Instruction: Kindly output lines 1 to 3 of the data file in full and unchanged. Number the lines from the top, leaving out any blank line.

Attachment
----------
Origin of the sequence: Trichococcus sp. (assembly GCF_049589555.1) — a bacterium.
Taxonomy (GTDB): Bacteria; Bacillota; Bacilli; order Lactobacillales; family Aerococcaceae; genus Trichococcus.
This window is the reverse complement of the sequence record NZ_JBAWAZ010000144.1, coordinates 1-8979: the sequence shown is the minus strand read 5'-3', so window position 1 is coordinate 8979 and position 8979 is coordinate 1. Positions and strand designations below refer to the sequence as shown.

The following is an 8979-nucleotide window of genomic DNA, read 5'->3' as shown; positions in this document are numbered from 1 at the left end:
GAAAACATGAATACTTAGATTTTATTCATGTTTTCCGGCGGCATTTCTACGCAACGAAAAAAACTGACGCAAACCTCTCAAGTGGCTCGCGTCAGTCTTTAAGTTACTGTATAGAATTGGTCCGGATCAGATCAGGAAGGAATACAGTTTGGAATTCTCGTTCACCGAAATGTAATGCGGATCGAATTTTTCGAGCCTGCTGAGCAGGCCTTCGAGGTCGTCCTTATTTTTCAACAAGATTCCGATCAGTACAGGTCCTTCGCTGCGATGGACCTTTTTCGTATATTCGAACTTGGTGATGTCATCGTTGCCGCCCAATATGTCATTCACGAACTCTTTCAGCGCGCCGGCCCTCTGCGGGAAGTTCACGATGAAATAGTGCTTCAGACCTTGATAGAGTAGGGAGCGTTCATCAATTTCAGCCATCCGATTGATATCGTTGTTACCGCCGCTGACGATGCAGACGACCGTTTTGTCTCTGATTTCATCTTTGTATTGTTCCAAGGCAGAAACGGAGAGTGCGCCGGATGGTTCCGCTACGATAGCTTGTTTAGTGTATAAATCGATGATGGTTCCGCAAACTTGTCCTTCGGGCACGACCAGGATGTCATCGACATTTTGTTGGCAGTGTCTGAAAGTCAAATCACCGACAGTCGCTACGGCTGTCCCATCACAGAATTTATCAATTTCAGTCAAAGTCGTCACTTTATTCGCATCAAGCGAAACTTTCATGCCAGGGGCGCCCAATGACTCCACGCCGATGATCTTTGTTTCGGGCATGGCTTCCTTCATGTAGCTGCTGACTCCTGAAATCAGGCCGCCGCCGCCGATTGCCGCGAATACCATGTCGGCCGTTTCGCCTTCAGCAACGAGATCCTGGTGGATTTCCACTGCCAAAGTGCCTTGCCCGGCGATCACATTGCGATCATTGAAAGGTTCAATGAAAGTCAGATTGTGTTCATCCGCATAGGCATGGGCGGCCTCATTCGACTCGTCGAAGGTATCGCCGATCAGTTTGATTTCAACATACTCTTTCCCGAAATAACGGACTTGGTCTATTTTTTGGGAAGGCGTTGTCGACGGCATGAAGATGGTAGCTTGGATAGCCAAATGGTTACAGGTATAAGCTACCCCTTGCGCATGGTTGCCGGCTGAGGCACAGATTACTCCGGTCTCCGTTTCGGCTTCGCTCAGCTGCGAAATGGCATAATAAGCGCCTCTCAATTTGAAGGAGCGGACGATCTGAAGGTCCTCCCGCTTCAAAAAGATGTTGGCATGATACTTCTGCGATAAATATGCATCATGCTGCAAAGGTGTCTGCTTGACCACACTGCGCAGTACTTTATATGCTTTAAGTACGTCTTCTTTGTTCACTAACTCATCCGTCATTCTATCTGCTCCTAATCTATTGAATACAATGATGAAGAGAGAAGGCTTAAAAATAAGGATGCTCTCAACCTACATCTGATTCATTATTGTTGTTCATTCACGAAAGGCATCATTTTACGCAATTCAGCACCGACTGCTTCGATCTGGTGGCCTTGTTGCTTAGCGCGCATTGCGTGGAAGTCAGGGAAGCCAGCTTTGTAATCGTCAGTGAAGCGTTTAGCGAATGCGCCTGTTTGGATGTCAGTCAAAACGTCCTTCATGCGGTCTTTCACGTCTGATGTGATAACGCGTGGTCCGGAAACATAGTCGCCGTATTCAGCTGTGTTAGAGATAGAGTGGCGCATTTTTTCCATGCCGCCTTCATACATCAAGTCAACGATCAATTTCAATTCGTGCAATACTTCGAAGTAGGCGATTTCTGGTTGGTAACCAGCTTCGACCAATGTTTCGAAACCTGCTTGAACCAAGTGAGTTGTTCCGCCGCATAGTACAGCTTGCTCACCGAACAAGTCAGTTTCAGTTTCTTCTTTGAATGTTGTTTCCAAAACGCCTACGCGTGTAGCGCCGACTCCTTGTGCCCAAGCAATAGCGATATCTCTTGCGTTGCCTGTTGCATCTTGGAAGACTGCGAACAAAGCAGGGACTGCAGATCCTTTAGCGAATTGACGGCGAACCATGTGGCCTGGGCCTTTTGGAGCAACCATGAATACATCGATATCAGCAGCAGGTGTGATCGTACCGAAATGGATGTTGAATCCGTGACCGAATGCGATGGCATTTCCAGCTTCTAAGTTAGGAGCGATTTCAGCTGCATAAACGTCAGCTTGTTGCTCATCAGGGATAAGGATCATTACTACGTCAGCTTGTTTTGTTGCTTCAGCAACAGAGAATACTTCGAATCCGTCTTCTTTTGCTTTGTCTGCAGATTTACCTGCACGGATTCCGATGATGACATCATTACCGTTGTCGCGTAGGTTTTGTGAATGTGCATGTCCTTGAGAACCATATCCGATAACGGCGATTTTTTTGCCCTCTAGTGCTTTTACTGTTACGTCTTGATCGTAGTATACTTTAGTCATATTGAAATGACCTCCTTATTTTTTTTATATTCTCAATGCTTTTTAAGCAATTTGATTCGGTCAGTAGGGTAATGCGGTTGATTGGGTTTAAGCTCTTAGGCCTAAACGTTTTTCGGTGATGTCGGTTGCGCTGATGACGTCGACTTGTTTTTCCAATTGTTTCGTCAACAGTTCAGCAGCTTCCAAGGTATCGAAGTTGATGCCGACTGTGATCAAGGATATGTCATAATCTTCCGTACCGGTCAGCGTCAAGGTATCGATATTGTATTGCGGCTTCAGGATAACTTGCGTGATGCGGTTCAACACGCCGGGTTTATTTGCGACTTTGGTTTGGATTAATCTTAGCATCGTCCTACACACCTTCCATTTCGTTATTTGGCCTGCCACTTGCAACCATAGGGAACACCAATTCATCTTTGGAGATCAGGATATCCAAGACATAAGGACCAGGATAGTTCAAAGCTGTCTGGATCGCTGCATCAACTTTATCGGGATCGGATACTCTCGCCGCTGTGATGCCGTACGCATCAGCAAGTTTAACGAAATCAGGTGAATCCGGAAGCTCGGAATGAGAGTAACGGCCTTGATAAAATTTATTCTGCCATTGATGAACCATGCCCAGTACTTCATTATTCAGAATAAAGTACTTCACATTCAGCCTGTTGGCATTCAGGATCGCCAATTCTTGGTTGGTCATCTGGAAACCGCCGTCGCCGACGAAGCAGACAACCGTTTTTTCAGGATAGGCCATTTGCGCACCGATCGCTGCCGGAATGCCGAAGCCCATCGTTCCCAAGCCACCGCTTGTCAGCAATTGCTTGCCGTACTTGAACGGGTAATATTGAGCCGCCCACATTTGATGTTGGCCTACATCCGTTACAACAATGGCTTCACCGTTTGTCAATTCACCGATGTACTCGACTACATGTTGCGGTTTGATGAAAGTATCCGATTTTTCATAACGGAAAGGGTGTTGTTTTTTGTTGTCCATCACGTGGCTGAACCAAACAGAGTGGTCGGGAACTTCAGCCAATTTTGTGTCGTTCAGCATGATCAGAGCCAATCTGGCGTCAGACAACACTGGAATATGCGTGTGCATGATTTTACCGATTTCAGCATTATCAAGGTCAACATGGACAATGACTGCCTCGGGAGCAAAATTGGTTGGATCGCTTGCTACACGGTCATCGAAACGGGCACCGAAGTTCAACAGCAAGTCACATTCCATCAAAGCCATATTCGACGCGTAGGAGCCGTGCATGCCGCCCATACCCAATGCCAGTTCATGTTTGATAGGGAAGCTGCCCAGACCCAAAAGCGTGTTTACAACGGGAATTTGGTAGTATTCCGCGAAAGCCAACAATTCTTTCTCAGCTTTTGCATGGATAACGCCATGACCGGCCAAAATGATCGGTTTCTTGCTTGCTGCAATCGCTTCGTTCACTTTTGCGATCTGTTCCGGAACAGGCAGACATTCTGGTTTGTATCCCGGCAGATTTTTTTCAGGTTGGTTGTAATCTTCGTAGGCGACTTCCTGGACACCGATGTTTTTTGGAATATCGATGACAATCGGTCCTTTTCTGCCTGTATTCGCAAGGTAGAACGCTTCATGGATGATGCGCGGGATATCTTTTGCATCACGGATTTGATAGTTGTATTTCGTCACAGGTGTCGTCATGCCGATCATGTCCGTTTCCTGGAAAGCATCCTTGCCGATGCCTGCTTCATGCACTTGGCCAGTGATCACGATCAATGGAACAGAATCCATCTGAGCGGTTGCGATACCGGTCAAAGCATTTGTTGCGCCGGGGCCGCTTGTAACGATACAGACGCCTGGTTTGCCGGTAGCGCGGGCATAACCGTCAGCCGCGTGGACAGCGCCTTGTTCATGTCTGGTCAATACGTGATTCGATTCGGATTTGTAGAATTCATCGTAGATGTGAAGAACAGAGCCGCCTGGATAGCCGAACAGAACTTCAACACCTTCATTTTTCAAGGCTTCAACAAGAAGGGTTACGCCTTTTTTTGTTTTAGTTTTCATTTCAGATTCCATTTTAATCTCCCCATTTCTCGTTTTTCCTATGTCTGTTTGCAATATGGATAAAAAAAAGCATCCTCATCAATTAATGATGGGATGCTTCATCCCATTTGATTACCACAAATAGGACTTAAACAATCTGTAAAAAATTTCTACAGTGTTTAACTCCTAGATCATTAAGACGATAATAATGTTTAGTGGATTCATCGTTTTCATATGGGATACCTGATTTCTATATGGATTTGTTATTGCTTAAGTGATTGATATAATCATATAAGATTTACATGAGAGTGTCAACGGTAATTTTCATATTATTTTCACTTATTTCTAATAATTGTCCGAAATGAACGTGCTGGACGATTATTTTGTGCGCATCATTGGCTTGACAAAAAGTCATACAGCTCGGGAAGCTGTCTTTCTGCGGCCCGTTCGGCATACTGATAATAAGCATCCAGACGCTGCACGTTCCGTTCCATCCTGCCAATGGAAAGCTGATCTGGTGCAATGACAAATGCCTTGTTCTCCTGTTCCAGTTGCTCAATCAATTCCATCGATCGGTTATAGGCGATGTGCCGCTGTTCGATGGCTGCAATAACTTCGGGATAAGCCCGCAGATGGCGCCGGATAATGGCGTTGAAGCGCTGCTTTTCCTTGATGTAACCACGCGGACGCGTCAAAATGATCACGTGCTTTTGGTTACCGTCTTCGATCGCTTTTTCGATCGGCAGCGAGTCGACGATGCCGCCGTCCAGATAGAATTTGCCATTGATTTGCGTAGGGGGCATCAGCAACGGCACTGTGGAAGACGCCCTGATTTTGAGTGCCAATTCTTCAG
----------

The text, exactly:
Origin of the sequence: Trichococcus sp. (assembly GCF_049589555.1) — a bacterium.
Taxonomy (GTDB): Bacteria; Bacillota; Bacilli; order Lactobacillales; family Aerococcaceae; genus Trichococcus.
This window is the reverse complement of the sequence record NZ_JBAWAZ010000144.1, coordinates 1-8979: the sequence shown is the minus strand read 5'-3', so window position 1 is coordinate 8979 and position 8979 is coordinate 1. Positions and strand designations below refer to the sequence as shown.